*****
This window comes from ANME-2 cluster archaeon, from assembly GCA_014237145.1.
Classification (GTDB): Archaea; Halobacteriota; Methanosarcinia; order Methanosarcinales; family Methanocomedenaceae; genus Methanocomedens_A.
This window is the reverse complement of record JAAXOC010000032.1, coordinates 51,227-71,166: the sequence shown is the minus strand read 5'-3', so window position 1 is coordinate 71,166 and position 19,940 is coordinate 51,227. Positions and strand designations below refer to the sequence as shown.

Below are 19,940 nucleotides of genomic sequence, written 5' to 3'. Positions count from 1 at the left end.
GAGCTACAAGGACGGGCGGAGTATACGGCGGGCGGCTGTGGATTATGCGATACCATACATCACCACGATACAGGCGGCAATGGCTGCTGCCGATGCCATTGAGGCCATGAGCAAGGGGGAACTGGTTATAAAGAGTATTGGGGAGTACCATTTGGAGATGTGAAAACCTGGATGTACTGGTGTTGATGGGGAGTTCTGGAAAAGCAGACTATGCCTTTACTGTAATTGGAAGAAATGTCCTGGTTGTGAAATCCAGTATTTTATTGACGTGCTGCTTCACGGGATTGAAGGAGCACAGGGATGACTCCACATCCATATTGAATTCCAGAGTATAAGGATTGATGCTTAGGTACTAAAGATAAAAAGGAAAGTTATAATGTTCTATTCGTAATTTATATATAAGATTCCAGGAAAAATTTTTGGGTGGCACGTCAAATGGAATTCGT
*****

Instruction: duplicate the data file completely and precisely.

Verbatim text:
This window comes from ANME-2 cluster archaeon, from assembly GCA_014237145.1.
Classification (GTDB): Archaea; Halobacteriota; Methanosarcinia; order Methanosarcinales; family Methanocomedenaceae; genus Methanocomedens_A.
This window is the reverse complement of record JAAXOC010000032.1, coordinates 51,227-71,166: the sequence shown is the minus strand read 5'-3', so window position 1 is coordinate 71,166 and position 19,940 is coordinate 51,227. Positions and strand designations below refer to the sequence as shown.

Below are 19,940 nucleotides of genomic sequence, written 5' to 3'. Positions count from 1 at the left end.
GAGCTACAAGGACGGGCGGAGTATACGGCGGGCGGCTGTGGATTATGCGATACCATACATCACCACGATACAGGCGGCAATGGCTGCTGCCGATGCCATTGAGGCCATGAGCAAGGGGGAACTGGTTATAAAGAGTATTGGGGAGTACCATTTGGAGATGTGAAAACCTGGATGTACTGGTGTTGATGGGGAGTTCTGGAAAAGCAGACTATGCCTTTACTGTAATTGGAAGAAATGTCCTGGTTGTGAAATCCAGTATTTTATTGACGTGCTGCTTCACGGGATTGAAGGAGCACAGGGATGACTCCACATCCATATTGAATTCCAGAGTATAAGGATTGATGCTTAGGTACTAAAGATAAAAAGGAAAGTTATAATGTTCTATTCGTAATTTATATATAAGATTCCAGGAAAAATTTTTGGGTGGCACGTCAAATGGAATTCGT